Crowsnest will not formally achieve Initial Operating Capability until September 2021 but 3 of the 9 Merlins are planned to be fitted with pre-IOC standard kits. At least the CGS will have some kind of Airborne Surveillance and Control capability, even if not properly certified and complete. In a significant change of plan, 849 Naval Air Squadron, which had been the ASaC squadron equipped with Sea Kings and was supposed to transition to Crowsnest, was disbanded in April 2020. The role will now be absorbed into 820 NAS. The squadron will have two streams of observers that specialise in either, anti-submarine warfare or ASaC. The RN has just 30 Merlin Mk2 helicopters, airframes are in short supply.
Merlin Mk4s will also be deployed and maybe ‘FOBed’ (Forward Operating Base) on RFA For Victoria or the tanker. For parts of the deployment, the RFAs and warships may detach and operate independently of the main CSG. USMC V-22 Ospreys will not be permanently embarked on the carrier but, together with CH-53E Stallions, may be used to provide Maritime Intra-Theatre Lift to the carrier group as it moves around the world, supported by the global US military logistic support footprint.
The CSG led by HMS Queen Elizabeth will set sail towards the troubled waters of the Indo-Pacific region, an area of rising tensions with China.
Updated map of outward leg of #CSG21 deployment including latest information in public domain.@smrmoorhouse has confirmed the CSG will return home via Suez and the Mediterranean. https://t.co/zGxopxcMVW pic.twitter.com/AROmXlv19q
— Navy Lookout (@NavyLookout) April 28, 2021
According to the Independent, “the UK Carrier Strike Group will carry out engagements with the navies of India and Japan, who are in dispute over land and sea borders respectively with Beijing, as well as the navies of South Korea and Singapore. All four countries being visited are considered the west’s allies in countering what is seen as China’s expansionist strategy in the Pacific and Indian Oceans.”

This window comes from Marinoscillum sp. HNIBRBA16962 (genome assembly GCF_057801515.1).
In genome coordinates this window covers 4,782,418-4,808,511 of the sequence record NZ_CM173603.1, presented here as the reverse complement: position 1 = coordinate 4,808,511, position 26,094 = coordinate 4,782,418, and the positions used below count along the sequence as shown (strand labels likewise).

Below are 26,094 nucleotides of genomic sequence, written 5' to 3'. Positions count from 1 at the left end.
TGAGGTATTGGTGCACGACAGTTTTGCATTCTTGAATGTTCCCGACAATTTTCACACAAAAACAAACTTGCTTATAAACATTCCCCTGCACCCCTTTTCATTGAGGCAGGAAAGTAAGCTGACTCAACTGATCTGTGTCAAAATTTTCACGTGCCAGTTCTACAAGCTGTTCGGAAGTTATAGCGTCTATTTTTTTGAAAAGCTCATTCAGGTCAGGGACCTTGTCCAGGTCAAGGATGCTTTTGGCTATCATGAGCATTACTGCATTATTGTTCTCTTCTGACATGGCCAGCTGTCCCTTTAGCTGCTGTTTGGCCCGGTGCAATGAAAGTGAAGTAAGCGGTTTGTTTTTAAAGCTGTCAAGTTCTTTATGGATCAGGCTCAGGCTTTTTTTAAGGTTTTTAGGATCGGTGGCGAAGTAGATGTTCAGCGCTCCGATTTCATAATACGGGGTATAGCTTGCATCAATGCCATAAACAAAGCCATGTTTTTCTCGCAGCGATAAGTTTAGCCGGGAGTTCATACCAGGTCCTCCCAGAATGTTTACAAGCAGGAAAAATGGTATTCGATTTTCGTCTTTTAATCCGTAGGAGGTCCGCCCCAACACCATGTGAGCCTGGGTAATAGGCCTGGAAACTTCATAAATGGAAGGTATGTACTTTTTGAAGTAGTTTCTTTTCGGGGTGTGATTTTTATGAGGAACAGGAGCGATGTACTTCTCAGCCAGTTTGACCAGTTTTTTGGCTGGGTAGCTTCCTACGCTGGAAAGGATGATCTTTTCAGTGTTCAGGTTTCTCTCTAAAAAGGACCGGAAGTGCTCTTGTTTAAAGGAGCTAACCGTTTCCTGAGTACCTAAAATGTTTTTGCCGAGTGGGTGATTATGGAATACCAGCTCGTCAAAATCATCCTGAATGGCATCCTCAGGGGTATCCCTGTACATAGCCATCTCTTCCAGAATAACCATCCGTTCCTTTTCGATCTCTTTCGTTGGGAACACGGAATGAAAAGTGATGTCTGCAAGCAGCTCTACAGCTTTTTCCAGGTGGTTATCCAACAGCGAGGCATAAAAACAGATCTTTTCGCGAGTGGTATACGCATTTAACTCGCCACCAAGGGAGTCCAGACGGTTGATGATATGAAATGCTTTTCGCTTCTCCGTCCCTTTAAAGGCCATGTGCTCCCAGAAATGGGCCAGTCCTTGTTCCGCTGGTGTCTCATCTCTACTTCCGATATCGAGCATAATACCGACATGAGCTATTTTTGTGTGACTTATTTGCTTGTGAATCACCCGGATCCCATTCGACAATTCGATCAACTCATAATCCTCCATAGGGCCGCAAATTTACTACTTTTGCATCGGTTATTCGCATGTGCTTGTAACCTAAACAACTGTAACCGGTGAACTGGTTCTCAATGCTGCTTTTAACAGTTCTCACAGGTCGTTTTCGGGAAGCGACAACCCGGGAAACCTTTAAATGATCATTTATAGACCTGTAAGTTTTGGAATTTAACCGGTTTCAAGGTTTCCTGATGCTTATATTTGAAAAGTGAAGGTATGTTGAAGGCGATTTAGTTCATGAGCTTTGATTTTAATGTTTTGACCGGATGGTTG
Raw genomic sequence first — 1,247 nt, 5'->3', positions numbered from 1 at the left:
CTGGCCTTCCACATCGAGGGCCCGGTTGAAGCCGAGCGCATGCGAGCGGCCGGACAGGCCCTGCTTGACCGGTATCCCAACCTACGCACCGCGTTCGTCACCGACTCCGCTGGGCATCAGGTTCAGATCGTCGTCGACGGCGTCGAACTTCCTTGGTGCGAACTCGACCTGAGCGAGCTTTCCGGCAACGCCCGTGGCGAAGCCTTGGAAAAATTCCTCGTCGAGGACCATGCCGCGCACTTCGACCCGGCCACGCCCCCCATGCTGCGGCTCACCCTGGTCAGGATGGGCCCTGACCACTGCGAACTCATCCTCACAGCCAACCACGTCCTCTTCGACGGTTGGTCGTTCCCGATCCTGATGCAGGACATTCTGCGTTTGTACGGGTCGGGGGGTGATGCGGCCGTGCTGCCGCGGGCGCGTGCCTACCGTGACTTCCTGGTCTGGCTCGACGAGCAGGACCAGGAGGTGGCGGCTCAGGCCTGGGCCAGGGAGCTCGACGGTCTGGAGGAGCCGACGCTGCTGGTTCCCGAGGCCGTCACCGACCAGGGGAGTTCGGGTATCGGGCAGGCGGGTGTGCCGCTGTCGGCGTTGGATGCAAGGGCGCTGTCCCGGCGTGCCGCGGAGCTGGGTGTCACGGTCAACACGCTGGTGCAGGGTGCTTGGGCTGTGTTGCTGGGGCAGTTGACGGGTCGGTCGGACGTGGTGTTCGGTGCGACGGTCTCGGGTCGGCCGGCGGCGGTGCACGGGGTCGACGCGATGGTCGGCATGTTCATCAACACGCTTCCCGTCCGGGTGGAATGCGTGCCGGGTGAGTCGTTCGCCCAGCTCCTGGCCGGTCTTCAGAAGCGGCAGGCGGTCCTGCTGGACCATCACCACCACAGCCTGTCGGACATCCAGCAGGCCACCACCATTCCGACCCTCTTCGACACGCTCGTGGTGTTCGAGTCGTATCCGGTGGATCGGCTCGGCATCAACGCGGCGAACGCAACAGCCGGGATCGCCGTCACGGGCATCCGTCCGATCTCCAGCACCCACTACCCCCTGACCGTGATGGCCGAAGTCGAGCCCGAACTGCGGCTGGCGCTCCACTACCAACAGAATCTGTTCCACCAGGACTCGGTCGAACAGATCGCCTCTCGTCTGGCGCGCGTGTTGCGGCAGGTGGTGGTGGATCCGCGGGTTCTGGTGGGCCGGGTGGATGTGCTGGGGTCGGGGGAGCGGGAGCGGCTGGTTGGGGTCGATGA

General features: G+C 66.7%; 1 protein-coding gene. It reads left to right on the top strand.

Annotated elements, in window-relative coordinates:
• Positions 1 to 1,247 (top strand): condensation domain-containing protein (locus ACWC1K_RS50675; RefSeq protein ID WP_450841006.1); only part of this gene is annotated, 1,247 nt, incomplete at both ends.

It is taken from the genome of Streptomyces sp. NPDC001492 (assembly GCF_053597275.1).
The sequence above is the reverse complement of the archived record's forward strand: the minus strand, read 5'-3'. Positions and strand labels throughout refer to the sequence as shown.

What Happened to Zambia Airways?
Zambia Airways spent 30 years operating out of Lusaka Kenneth Kaunda International Airport (LUN). During this time, the carrier served a wide range of destinations as far afield as North America and Europe. The airline also operated an interesting and diverse fleet during its three decades of operations. Let’s take a closer look at its history.
In the beginning
1964 saw a reformation of Central African Airways (CAA). This airline had previously been the flag carrier of three territories: Malwai, Southern Rhodesia, and Zambia. At this time, it decided instead to create national airlines for each of these three territories and own them all as subsidiaries. As such, Zambia Airways came into being in April 1964.
Operations began three months later, in the form of generally unprofitable domestic services. The airline was supported by CAA’s more successful international operations, although it chose to part ways with its parent company in 1967.
Having broken away from CAA that September, Zambia Airways became the country’s state-owned national airline. It soon enlisted the support of Alitalia in the fields of technical assistance and management. This allowed the carrier to begin flying internationally.
Fleet and destinations
Most of Zambia Airways’ destinations were, understandably, situated in Africa. As well as a robust domestic network, the carrier also flew to the likes of Botswana, Kenya, Liberia, South Africa, Swaziland, and Tanzania. Further afield, Zambia Airways also served Mumbai, as well as several key European hubs, including Frankfurt and London Heathrow.